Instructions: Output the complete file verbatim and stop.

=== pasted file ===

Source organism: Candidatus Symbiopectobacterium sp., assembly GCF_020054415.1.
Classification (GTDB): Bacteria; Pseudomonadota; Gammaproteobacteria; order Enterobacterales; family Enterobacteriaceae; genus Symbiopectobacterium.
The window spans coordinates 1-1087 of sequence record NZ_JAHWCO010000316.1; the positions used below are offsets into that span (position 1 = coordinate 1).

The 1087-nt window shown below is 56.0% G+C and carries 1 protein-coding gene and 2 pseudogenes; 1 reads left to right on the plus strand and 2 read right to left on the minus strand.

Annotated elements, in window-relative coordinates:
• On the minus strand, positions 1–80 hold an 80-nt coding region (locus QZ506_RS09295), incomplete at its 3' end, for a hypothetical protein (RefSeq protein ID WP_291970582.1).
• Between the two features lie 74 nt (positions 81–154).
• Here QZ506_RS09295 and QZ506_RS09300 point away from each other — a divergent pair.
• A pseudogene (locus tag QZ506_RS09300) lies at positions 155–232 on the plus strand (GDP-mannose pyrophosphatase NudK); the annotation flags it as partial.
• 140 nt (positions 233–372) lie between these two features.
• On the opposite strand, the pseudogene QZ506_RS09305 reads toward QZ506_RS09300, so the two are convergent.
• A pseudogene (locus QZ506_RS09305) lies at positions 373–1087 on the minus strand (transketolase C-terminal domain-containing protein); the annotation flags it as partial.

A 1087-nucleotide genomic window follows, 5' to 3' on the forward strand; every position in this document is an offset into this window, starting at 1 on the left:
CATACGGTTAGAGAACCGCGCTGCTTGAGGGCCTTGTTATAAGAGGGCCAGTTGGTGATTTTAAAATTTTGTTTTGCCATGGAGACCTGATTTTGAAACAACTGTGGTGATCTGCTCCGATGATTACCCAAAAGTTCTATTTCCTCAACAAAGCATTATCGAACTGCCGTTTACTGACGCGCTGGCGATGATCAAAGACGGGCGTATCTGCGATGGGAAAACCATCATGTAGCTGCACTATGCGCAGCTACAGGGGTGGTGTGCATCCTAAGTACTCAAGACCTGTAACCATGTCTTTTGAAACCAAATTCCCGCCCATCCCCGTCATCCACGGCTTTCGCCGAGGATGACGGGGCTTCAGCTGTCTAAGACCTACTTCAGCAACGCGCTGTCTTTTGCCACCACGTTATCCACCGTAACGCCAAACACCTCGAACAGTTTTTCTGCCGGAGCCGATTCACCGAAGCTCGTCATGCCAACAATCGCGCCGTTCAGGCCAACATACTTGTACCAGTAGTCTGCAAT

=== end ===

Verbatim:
Source organism: Candidatus Symbiopectobacterium sp., assembly GCF_020054415.1.
Classification (GTDB): Bacteria; Pseudomonadota; Gammaproteobacteria; order Enterobacterales; family Enterobacteriaceae; genus Symbiopectobacterium.
The window spans coordinates 1-1087 of sequence record NZ_JAHWCO010000316.1; the positions used below are offsets into that span (position 1 = coordinate 1).

The 1087-nt window shown below is 56.0% G+C and carries 1 protein-coding gene and 2 pseudogenes; 1 reads left to right on the plus strand and 2 read right to left on the minus strand.

Annotated elements, in window-relative coordinates:
• On the minus strand, positions 1–80 hold an 80-nt coding region (locus QZ506_RS09295), incomplete at its 3' end, for a hypothetical protein (RefSeq protein ID WP_291970582.1).
• Between the two features lie 74 nt (positions 81–154).
• Here QZ506_RS09295 and QZ506_RS09300 point away from each other — a divergent pair.
• A pseudogene (locus tag QZ506_RS09300) lies at positions 155–232 on the plus strand (GDP-mannose pyrophosphatase NudK); the annotation flags it as partial.
• 140 nt (positions 233–372) lie between these two features.
• On the opposite strand, the pseudogene QZ506_RS09305 reads toward QZ506_RS09300, so the two are convergent.
• A pseudogene (locus QZ506_RS09305) lies at positions 373–1087 on the minus strand (transketolase C-terminal domain-containing protein); the annotation flags it as partial.

A 1087-nucleotide genomic window follows, 5' to 3' on the forward strand; every position in this document is an offset into this window, starting at 1 on the left:
CATACGGTTAGAGAACCGCGCTGCTTGAGGGCCTTGTTATAAGAGGGCCAGTTGGTGATTTTAAAATTTTGTTTTGCCATGGAGACCTGATTTTGAAACAACTGTGGTGATCTGCTCCGATGATTACCCAAAAGTTCTATTTCCTCAACAAAGCATTATCGAACTGCCGTTTACTGACGCGCTGGCGATGATCAAAGACGGGCGTATCTGCGATGGGAAAACCATCATGTAGCTGCACTATGCGCAGCTACAGGGGTGGTGTGCATCCTAAGTACTCAAGACCTGTAACCATGTCTTTTGAAACCAAATTCCCGCCCATCCCCGTCATCCACGGCTTTCGCCGAGGATGACGGGGCTTCAGCTGTCTAAGACCTACTTCAGCAACGCGCTGTCTTTTGCCACCACGTTATCCACCGTAACGCCAAACACCTCGAACAGTTTTTCTGCCGGAGCCGATTCACCGAAGCTCGTCATGCCAACAATCGCGCCGTTCAGGCCAACATACTTGTACCAGTAGTCTGCAAT